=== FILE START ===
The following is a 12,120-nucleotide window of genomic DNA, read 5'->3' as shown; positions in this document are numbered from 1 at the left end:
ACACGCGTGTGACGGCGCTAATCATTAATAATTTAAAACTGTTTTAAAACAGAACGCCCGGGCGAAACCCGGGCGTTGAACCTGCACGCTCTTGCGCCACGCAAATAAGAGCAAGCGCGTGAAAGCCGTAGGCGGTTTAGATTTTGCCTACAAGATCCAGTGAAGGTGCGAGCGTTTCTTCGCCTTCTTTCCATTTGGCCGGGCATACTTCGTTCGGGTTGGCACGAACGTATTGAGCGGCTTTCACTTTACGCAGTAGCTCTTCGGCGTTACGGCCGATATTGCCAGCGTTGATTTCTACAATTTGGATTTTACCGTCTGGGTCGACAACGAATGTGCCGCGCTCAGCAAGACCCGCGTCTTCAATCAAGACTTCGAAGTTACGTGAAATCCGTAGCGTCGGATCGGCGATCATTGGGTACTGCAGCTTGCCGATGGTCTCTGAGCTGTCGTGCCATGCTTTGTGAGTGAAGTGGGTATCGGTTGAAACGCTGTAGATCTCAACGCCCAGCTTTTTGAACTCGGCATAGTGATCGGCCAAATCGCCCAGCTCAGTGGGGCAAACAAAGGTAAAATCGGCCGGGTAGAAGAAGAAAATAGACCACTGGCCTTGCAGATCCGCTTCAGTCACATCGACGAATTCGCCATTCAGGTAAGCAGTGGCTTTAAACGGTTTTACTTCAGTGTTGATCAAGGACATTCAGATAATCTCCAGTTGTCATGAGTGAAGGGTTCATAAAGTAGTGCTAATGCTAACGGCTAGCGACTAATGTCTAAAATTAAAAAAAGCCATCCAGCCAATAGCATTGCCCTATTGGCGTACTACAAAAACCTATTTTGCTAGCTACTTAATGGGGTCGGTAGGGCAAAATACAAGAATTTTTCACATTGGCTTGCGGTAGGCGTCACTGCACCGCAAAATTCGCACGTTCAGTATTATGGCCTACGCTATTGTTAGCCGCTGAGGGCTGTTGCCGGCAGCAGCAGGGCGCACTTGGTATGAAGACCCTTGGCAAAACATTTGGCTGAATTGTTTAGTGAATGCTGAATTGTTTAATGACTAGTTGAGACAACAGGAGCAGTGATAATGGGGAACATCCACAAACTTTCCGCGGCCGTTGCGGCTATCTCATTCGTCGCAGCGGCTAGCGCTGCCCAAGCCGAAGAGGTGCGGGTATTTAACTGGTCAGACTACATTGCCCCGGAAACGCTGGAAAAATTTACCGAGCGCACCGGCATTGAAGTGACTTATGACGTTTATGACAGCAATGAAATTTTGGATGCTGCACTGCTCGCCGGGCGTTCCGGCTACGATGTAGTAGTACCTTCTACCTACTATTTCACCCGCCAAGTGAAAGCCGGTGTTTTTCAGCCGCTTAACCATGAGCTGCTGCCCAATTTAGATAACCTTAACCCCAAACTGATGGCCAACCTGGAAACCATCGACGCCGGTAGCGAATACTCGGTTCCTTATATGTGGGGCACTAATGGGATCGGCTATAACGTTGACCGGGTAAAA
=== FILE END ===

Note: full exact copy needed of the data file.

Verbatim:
The following is a 12,120-nucleotide window of genomic DNA, read 5'->3' as shown; positions in this document are numbered from 1 at the left end:
ACACGCGTGTGACGGCGCTAATCATTAATAATTTAAAACTGTTTTAAAACAGAACGCCCGGGCGAAACCCGGGCGTTGAACCTGCACGCTCTTGCGCCACGCAAATAAGAGCAAGCGCGTGAAAGCCGTAGGCGGTTTAGATTTTGCCTACAAGATCCAGTGAAGGTGCGAGCGTTTCTTCGCCTTCTTTCCATTTGGCCGGGCATACTTCGTTCGGGTTGGCACGAACGTATTGAGCGGCTTTCACTTTACGCAGTAGCTCTTCGGCGTTACGGCCGATATTGCCAGCGTTGATTTCTACAATTTGGATTTTACCGTCTGGGTCGACAACGAATGTGCCGCGCTCAGCAAGACCCGCGTCTTCAATCAAGACTTCGAAGTTACGTGAAATCCGTAGCGTCGGATCGGCGATCATTGGGTACTGCAGCTTGCCGATGGTCTCTGAGCTGTCGTGCCATGCTTTGTGAGTGAAGTGGGTATCGGTTGAAACGCTGTAGATCTCAACGCCCAGCTTTTTGAACTCGGCATAGTGATCGGCCAAATCGCCCAGCTCAGTGGGGCAAACAAAGGTAAAATCGGCCGGGTAGAAGAAGAAAATAGACCACTGGCCTTGCAGATCCGCTTCAGTCACATCGACGAATTCGCCATTCAGGTAAGCAGTGGCTTTAAACGGTTTTACTTCAGTGTTGATCAAGGACATTCAGATAATCTCCAGTTGTCATGAGTGAAGGGTTCATAAAGTAGTGCTAATGCTAACGGCTAGCGACTAATGTCTAAAATTAAAAAAAGCCATCCAGCCAATAGCATTGCCCTATTGGCGTACTACAAAAACCTATTTTGCTAGCTACTTAATGGGGTCGGTAGGGCAAAATACAAGAATTTTTCACATTGGCTTGCGGTAGGCGTCACTGCACCGCAAAATTCGCACGTTCAGTATTATGGCCTACGCTATTGTTAGCCGCTGAGGGCTGTTGCCGGCAGCAGCAGGGCGCACTTGGTATGAAGACCCTTGGCAAAACATTTGGCTGAATTGTTTAGTGAATGCTGAATTGTTTAATGACTAGTTGAGACAACAGGAGCAGTGATAATGGGGAACATCCACAAACTTTCCGCGGCCGTTGCGGCTATCTCATTCGTCGCAGCGGCTAGCGCTGCCCAAGCCGAAGAGGTGCGGGTATTTAACTGGTCAGACTACATTGCCCCGGAAACGCTGGAAAAATTTACCGAGCGCACCGGCATTGAAGTGACTTATGACGTTTATGACAGCAATGAAATTTTGGATGCTGCACTGCTCGCCGGGCGTTCCGGCTACGATGTAGTAGTACCTTCTACCTACTATTTCACCCGCCAAGTGAAAGCCGGTGTTTTTCAGCCGCTTAACCATGAGCTGCTGCCCAATTTAGATAACCTTAACCCCAAACTGATGGCCAACCTGGAAACCATCGACGCCGGTAGCGAATACTCGGTTCCTTATATGTGGGGCACTAATGGGATCGGCTATAACGTTGACCGGGTAAAA